Graduates find Notre Dame degree informs careers in nation’s capital
Published: Wednesday, January 23, 2013
Updated: Wednesday, January 23, 2013 12:01
WASHINGTON — The night before Indiana Sen. Joe Donnelly, then a member of the House of Representatives, was set to cast a ballot on the Affordable Care Act in 2010, he received a phone call from one of his constituents.
The voice on the other end of the line was University President Emeritus Fr. Theodore Hesburgh, and he wanted to advise Donnelly on health care reform, the senator’s communications director Elizabeth Shappell said in an email Tuesday.
But Hesburgh didn’t tell Donnelly, a 1977 alumnus and a 1981 graduate of the Law School, how to vote.
“Fr. Ted simply told then-Congressman Donnelly to vote his conscience,” Shappell said.
Donnelly cast his ballot in favor of the legislation that next day.
Hundreds of thousands congregated on the National Mall on Monday to watch President Barack Obama swear his oath of office and begin a second term as America’s commander in chief. Now, as the tourists leave, those who work in and around the federal government remain to walk the halls of the White House, the floors of the House and Senate and the streets of the nation’s capital.
Among them are a number of Notre Dame graduates who have chosen to pursue careers in public service at the federal level. Their presence in the capital and government is one that reflects the call of a Notre Dame degree — a call to devote one’s life to serving others.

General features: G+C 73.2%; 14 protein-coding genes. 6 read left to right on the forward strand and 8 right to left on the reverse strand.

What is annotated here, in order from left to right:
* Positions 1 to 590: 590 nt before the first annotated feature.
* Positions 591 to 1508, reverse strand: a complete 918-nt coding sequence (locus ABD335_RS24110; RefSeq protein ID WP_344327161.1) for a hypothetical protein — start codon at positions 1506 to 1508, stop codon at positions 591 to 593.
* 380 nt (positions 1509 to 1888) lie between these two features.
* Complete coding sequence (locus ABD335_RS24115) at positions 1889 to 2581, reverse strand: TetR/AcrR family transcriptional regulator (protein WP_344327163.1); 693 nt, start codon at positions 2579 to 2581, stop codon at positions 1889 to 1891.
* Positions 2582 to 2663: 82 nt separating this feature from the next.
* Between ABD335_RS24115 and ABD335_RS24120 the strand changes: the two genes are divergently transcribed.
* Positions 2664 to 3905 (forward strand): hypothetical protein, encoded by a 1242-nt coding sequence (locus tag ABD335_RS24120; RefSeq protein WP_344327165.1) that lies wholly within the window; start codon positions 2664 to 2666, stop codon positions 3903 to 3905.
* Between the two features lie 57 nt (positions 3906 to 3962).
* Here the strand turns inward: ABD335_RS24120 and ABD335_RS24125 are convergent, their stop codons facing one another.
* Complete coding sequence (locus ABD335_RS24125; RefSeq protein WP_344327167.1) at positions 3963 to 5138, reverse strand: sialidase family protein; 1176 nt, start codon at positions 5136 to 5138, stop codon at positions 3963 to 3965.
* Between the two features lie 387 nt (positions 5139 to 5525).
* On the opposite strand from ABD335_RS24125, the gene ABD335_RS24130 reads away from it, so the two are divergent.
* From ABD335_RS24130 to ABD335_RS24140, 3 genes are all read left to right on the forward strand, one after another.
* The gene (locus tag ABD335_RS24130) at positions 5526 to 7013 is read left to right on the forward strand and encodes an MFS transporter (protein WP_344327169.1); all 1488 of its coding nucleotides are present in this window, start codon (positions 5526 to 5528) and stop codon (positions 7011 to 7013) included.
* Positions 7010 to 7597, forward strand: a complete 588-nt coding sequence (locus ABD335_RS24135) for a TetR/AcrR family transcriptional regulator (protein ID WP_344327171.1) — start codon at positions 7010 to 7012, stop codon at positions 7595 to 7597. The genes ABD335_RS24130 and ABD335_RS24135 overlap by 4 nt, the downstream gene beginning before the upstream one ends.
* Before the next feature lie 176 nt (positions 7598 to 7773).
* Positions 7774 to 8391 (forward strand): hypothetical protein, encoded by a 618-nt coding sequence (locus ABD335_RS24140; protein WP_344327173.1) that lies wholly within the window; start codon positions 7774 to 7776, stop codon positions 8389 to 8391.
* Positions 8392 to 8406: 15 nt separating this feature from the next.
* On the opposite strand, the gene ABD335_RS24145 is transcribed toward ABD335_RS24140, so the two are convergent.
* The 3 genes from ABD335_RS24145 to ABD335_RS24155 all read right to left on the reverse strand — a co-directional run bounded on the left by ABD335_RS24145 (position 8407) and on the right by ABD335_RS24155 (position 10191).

Donnelly began his career on Capitol Hill in 2006 in the House of Representatives. As he builds relationships with other legislators, he said there is a certain respect associated with his Notre Dame education.
“Primarily so much of what we do here is based on the relationships you have with one another,” Donnelly told The Observer in an interview. “When you work with other legislators, your word is your bond. So those are the kinds of things that when people look at you, they say, ‘Can I count on them to be great partners in this? Will they work hard to make sure it all works?’ And Notre Dame teaches you all those things.”
A government undergraduate and a law school graduate at Notre Dame, Donnelly lost his first race for the House in 2004. He was successful in 2006 and began his career in Washington, a city he said he had only visited a handful of times before on school trips with his children.